This is a collection of erotic photography—you know by now that I’ve been interested in it lately—by Eric Kroll, a pretty well-known photographer in this field. I liked most of the pictures but I’m still not sure how I feel about men in general photographing women like this, male gaze going full force. But that’s another topic that I don’t necessarily have the knowledge to discuss.
I’m with the Band: Confessions of a Groupie by Pamela Des Barres
I came across this book browsing through Audible and, despite having no previous knowledge of it, I decided to give it a try. I really love the film Almost Famous—or I did, I haven’t watched it in years—so I thought this would be a book I might enjoy. Sadly, that wasn’t the case.
This was simply just annoying. It felt like the worst type of boy-crazy teenager ramblings which, at the beginning made sense—the narration starts when Pamela is a teenager—, but there was no real evolution through the years depicted. It became a tedious read quite fast.
Vírgenes, esposas, amantes y putas by Amarna Miller
One of my wishes this year is to read more non-English literature, with an emphasis on Spanish or Catalan books, so I’m happy to say I’m already on the right path.
When I came across this, the title—which translates to Virgins, Wives, Mistresses and Sluts—instantly piqued my interest. I immediately started it, and I’m very glad I did, because I really enjoyed this. This is a feminist non-fiction that discusses many topics surrounding womanhood through exploring the author’s own life experience.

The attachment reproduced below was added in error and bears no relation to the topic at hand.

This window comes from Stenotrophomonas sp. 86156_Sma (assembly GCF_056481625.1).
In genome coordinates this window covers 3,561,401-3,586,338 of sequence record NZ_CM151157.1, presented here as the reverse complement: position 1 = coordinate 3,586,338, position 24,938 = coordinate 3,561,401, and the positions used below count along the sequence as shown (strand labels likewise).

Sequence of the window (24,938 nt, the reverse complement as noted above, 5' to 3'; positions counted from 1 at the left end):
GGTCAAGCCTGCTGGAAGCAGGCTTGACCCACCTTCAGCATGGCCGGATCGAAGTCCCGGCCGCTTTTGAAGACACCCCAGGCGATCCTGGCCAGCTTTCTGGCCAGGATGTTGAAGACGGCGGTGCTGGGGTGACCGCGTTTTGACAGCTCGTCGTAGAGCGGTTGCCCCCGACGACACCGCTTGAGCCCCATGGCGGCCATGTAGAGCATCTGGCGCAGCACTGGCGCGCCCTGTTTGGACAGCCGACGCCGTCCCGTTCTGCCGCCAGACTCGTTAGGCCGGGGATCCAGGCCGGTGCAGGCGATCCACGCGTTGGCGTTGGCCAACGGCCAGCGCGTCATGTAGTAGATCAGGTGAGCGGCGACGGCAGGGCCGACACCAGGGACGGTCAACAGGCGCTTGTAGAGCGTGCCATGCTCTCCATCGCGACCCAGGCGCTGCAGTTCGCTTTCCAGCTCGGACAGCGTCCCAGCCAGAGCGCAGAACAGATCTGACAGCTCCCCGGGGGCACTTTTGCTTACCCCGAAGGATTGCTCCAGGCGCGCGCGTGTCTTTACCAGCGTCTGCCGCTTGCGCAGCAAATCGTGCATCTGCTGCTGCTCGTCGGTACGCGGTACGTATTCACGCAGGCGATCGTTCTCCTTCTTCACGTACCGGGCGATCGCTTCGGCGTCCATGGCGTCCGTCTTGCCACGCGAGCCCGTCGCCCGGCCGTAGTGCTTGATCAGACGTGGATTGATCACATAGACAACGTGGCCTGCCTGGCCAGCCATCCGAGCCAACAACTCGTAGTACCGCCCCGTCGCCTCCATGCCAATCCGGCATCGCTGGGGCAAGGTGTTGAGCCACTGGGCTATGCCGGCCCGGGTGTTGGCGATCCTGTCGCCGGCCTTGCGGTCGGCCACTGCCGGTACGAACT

The Tell-Tale Heart by Edgar Allan Poe
Although I have read and enjoyed Poe in the past, I was never fully satisfied with his stories. The Tell-Tale Heart is probably the first one where I had no such feeling. This was really enjoyable and just the perfect amount of unsettling. It is definitely my favourite Poe story I’ve read so far.
The Time Machine by H.G. Wells
This I decided to finally pick up because a Spanish publishing house put it as part of their “1 year, 12 classics” challenge, which I decided to participate in.
This had actually been on my TBR for about eight years but I never gravitated towards it—I’m not a sci-fi reader at all. In the end, I ended up enjoying it and it gave me Doctor Who vibes.
A Sunday in Ville-d’Avray by Dominique Barbéris
I recently mentioned this book in my 2022 reading wishes post, but I didn’t think I’d get to it quite as soon.